Home » Jazz Articles » Extended Analysis » Ian Hunter: Ian Hunter: Fingers Crossed


Ian Hunter: Ian Hunter: Fingers Crossed


Sign in to view read count
Ian Hunter: Ian Hunter: Fingers Crossed
Assuming his role as chief vocalist for Mott the Hoople, then becoming its main songwriter, Ian Hunter evolved into the figurative voice for the British band as it evolved and reached its apex of commercial and critical acclaim with Mott (Columbia Records, 1973). And as he initiated his solo career, Hunter was able to tailor the persona Hunter created for the band into one equally personal to him as an individual, an approach he maintains on Fingers Crossed, his fifteenth studio album of original material solely under his own name (though his collaborations with guitarist Mick Ronson have much merit too).

It's noteworthy that, in providing detailed musician credits as prominently as his lyrics in the booklet of within the bright-hues of this CD package, the frontman also gives overall co-credit to his group The Rant Band. Ian Hunter has always been keenly aware of the sound of his songs as they appear in finished recordings, not to mention the pedigree of his accompanists: see the roster of guests who appear on All American Alien Boy (Columbia, 1976) including Jaco Pastorius as well as member of Bruce Springsteen's E-Street Band. Little wonder then that this album begins with the group en masse, with heavy chording and drumming combined with the yelling cum chant on "That's When the Trouble Starts."

But the five-piece Rant Band is also quite discernibly all in on the more song-oriented "Dandy," evoking more than superficial shades of The Hoople but appropriately so as it's homage to the late David Bowie, an early champion of Mott and producer of the album that contained their first hit, "All the Young Dudes." The admiration for that recently deceased rock icon allows the author to assume one of his favorite roles-that of a devout music fan-and provides a subliminal seque to "Ghosts:" relating as well as reliving an experience in the hallowed Sun Records studios, Ian Hunter and his quintet display no little finesse in layering the sound of acoustic and electric guitars.

The echoed tones of one of the latter instruments on the solo of the title song makes for a resonant contrast with the acoustic piano foundation rendered all the more stately via the vulnerability in the leader's singing. "White House" is a change-up in more ways than one: it's Chuck Berry-derived jocularity has nothing to do with politics, but rather the succor supplied by personal intimacy and pastoral surroundings.

Still, Ian Hunter continues to hone a singular voice as a songwriter, drawing upon Greek Mythology for the grand crescendo of "Morpheus," but also as a recording artist: "Stranded in Reality," "You Can't Live in the Past" and "Long Time" form a provocative sequence of songs that emphatically concludes an album documenting this man's continuing creative vigor—and a visceral connection with his audience—as moves past his seventy-fifth year.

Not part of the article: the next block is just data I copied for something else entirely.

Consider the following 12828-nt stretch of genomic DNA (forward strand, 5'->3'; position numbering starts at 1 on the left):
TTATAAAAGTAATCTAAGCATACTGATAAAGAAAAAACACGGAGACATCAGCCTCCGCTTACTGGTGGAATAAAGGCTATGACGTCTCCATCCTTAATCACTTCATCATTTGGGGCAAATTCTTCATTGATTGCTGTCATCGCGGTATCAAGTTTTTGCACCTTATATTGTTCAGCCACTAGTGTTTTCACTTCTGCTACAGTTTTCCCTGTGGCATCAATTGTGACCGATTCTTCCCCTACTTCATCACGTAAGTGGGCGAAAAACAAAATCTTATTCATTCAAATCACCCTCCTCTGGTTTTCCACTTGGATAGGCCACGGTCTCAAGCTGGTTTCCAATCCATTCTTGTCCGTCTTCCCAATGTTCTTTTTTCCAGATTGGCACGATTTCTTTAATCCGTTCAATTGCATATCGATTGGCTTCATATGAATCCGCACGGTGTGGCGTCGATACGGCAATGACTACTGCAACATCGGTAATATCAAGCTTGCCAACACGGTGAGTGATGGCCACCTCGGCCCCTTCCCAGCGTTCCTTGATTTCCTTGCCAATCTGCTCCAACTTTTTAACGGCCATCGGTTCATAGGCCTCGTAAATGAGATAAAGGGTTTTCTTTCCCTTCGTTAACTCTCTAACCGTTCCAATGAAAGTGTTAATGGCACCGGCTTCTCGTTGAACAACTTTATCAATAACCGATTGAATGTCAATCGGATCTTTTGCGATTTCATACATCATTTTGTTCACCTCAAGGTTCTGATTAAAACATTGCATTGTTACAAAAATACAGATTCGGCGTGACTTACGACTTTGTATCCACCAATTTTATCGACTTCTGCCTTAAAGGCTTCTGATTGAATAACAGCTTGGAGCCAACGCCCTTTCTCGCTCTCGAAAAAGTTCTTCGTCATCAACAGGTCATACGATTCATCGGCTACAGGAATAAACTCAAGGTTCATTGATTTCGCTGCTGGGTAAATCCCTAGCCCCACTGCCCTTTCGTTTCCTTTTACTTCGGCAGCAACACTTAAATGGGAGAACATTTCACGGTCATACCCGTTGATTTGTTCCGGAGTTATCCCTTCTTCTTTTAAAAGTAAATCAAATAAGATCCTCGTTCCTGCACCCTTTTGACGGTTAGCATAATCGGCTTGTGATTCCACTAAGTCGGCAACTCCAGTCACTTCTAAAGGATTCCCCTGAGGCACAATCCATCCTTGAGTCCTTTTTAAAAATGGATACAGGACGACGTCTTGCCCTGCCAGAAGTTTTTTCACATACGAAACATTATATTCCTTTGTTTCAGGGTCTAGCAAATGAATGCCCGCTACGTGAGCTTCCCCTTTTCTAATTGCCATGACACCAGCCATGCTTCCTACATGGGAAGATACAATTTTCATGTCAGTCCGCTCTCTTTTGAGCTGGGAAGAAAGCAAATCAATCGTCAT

Track Listing

That's When The Trouble Starts; Dandy; Ghosts; Fingers Crossed; White House; Bow Street Runners; Morpheus; Stranded In Reality; You Can't Live In the Past; Long Time.


Ian Hunter: vocals, harmonica, Acoustic guitar, piano, backing vocals; James Mastro: 6-string fuzz-bass, mandolin, electric Slide, electric 12-string, acoustic 12-string; Mark Bosch: guitars; Andy Burton: Wurlitzer piano, harmonium, Hammond B3; Vox organ, marxophone; Paul Page: bass; Steve Holley: drums, percussion; Andy York: acoustic guitar, twelve-string electric guitar, backing vocals, bongos, drums; James Frazee: intergalactic tambourine/

Album information

Title: Ian Hunter: Fingers Crossed | Year Released: 2016 | Record Label: Proper Records



For the Love of Jazz
Get the Jazz Near You newsletter All About Jazz has been a pillar of jazz since 1995, championing it as an art form and, more importantly, supporting the musicians who create it. Our enduring commitment has made "AAJ" one of the most culturally important websites of its kind, read by hundreds of thousands of fans, musicians and industry figures every month.

You Can Help
To expand our coverage even further and develop new means to foster jazz discovery and connectivity we need your help. You can become a sustaining member for a modest $20 and in return, we'll immediately hide those pesky ads plus provide access to future articles for a full year. This winning combination will vastly improve your AAJ experience and allow us to vigorously build on the pioneering work we first started in 1995. So enjoy an ad-free AAJ experience and help us remain a positive beacon for jazz by making a donation today.


Chris Rottmayer
Town of Two Faces
The Choir Invisible with Charlotte Greve, Vinnie...
They Tried to Kill Me Yesterday
Paul R. Harding / Michael Bisio / Juma Sultan
Eagle's Point
Chris Potter


Jazz Hands
Bob James
London Afrobeat Collective
Light Streams
John Donegan - The Irish Sextet

Get more of a good thing!

Our weekly newsletter highlights our top stories, our special offers, and upcoming jazz events near you.